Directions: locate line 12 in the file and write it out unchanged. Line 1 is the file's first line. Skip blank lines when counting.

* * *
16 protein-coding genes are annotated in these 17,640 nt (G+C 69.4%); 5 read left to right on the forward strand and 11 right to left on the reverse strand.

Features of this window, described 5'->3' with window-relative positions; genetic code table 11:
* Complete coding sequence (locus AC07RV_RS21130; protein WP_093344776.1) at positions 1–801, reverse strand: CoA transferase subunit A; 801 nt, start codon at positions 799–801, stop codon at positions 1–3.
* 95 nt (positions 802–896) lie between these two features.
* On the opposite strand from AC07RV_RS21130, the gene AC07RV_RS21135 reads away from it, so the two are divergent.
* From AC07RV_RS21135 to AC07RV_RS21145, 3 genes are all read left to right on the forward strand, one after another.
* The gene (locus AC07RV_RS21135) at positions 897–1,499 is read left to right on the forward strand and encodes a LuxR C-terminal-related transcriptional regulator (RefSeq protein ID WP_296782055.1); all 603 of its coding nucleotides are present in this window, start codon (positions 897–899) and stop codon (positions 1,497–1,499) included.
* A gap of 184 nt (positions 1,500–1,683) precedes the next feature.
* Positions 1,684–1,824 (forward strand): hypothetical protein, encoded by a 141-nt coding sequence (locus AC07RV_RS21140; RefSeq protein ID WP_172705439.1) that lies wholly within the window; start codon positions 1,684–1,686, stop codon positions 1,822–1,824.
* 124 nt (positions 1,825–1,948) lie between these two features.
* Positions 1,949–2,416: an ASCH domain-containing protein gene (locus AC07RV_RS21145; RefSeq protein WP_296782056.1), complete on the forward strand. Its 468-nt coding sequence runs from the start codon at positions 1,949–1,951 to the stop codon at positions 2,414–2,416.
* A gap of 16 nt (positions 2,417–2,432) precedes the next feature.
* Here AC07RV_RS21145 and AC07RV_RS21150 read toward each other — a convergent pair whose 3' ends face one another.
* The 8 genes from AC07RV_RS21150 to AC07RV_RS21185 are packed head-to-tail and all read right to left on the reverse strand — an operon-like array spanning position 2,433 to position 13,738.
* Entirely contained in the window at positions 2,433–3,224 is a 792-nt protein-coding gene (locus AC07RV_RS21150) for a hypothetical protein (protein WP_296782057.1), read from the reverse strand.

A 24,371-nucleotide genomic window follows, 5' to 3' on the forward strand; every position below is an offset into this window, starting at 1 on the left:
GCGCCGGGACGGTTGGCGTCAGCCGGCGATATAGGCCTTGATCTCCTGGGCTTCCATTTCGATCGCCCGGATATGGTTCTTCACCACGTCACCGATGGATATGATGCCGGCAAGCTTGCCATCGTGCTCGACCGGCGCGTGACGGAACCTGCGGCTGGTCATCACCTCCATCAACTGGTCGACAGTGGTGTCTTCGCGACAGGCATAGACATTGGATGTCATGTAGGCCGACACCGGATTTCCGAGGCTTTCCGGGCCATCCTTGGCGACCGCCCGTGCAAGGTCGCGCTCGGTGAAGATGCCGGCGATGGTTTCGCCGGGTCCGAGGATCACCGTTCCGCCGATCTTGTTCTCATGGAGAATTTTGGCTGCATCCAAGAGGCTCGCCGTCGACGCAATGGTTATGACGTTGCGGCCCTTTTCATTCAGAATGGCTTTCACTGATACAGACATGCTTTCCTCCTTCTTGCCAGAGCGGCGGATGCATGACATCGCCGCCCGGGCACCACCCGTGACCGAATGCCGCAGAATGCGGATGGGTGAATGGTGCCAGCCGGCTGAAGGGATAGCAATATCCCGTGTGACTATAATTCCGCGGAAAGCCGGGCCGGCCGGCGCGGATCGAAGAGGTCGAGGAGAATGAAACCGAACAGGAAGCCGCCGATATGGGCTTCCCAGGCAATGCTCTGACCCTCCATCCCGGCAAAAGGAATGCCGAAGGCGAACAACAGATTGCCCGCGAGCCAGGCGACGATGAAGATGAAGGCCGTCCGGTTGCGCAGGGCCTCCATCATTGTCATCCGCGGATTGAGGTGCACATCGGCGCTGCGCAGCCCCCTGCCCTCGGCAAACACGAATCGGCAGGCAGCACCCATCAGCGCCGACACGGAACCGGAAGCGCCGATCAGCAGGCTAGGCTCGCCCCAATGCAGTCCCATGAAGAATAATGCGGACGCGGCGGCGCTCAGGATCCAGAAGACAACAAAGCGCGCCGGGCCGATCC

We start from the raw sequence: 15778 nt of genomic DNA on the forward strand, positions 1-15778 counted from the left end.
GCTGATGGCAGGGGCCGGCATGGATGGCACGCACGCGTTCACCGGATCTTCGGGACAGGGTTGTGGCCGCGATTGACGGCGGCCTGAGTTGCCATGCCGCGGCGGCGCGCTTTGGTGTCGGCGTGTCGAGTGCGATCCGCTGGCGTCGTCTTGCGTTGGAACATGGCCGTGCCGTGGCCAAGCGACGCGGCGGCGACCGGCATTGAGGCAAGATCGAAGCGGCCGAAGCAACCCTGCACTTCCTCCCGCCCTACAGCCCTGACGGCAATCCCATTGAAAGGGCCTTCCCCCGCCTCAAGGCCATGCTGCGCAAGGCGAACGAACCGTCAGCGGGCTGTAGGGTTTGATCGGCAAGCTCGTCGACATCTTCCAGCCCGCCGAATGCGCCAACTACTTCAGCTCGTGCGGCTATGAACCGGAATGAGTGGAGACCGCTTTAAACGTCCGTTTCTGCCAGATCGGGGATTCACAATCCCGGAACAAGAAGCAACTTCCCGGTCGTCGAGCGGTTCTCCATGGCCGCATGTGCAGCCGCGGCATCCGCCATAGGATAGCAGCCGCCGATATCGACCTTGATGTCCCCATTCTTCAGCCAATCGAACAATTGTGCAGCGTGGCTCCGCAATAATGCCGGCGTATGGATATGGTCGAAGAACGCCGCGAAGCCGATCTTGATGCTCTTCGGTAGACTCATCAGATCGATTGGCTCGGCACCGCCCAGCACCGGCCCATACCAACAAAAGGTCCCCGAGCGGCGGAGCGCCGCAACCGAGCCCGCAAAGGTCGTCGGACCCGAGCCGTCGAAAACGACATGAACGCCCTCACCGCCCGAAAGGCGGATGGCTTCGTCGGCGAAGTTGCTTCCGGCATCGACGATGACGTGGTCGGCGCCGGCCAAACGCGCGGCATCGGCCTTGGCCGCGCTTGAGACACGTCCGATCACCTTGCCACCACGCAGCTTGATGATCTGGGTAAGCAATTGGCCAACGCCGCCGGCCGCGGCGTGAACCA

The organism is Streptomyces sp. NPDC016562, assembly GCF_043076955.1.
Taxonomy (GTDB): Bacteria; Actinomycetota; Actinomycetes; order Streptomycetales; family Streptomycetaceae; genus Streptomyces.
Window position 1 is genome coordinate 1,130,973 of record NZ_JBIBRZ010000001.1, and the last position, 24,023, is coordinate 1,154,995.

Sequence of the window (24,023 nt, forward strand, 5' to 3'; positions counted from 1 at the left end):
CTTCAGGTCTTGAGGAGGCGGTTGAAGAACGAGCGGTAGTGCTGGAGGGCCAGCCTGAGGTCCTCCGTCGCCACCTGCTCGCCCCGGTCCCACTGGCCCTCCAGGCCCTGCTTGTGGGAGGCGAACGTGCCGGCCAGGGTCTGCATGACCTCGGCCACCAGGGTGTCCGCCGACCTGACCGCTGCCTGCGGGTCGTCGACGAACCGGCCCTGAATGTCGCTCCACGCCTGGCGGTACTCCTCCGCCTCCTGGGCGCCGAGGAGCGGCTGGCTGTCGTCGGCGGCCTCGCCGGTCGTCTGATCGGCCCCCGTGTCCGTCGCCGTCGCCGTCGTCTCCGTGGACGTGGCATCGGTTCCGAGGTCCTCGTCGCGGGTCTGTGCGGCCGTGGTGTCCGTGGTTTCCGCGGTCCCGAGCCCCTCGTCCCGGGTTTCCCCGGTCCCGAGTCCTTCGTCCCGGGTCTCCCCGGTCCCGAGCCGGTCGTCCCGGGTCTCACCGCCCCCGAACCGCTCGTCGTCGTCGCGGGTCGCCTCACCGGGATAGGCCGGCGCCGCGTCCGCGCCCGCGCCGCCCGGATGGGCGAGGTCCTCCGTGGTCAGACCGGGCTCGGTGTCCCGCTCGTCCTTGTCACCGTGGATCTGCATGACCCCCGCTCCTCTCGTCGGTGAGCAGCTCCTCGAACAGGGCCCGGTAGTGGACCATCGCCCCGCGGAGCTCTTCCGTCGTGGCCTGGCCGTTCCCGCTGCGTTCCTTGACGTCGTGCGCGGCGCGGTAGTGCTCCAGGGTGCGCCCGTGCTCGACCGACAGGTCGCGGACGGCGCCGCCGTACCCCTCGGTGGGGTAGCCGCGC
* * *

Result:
* A gap of 16 nt (positions 2,417–2,432) precedes the next feature.